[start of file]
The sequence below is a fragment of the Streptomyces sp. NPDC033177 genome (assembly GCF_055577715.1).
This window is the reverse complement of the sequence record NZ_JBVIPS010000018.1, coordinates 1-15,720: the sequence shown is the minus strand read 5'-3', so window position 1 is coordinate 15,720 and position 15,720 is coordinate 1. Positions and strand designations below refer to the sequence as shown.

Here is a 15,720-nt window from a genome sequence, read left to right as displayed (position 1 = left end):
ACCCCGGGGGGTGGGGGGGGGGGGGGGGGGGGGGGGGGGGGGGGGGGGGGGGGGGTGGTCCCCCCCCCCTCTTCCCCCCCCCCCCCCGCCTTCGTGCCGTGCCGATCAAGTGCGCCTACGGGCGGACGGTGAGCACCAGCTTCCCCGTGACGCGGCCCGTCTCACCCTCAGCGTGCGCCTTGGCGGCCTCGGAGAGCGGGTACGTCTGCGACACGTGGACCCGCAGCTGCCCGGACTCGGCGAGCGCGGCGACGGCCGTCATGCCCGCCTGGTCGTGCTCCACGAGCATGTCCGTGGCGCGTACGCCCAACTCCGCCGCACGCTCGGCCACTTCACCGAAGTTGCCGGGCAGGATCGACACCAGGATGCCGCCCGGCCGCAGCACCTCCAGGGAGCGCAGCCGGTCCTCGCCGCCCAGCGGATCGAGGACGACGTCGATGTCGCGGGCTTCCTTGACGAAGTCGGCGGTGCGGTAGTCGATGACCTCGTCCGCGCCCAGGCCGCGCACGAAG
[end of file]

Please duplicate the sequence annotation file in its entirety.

The sequence below is a fragment of the Streptomyces sp. NPDC033177 genome (assembly GCF_055577715.1).
This window is the reverse complement of the sequence record NZ_JBVIPS010000018.1, coordinates 1-15,720: the sequence shown is the minus strand read 5'-3', so window position 1 is coordinate 15,720 and position 15,720 is coordinate 1. Positions and strand designations below refer to the sequence as shown.

Here is a 15,720-nt window from a genome sequence, read left to right as displayed (position 1 = left end):
ACCCCGGGGGGTGGGGGGGGGGGGGGGGGGGGGGGGGGGGGGGGGGGGGGGGGGGTGGTCCCCCCCCCCTCTTCCCCCCCCCCCCCCGCCTTCGTGCCGTGCCGATCAAGTGCGCCTACGGGCGGACGGTGAGCACCAGCTTCCCCGTGACGCGGCCCGTCTCACCCTCAGCGTGCGCCTTGGCGGCCTCGGAGAGCGGGTACGTCTGCGACACGTGGACCCGCAGCTGCCCGGACTCGGCGAGCGCGGCGACGGCCGTCATGCCCGCCTGGTCGTGCTCCACGAGCATGTCCGTGGCGCGTACGCCCAACTCCGCCGCACGCTCGGCCACTTCACCGAAGTTGCCGGGCAGGATCGACACCAGGATGCCGCCCGGCCGCAGCACCTCCAGGGAGCGCAGCCGGTCCTCGCCGCCCAGCGGATCGAGGACGACGTCGATGTCGCGGGCTTCCTTGACGAAGTCGGCGGTGCGGTAGTCGATGACCTCGTCCGCGCCCAGGCCGCGCACGAAG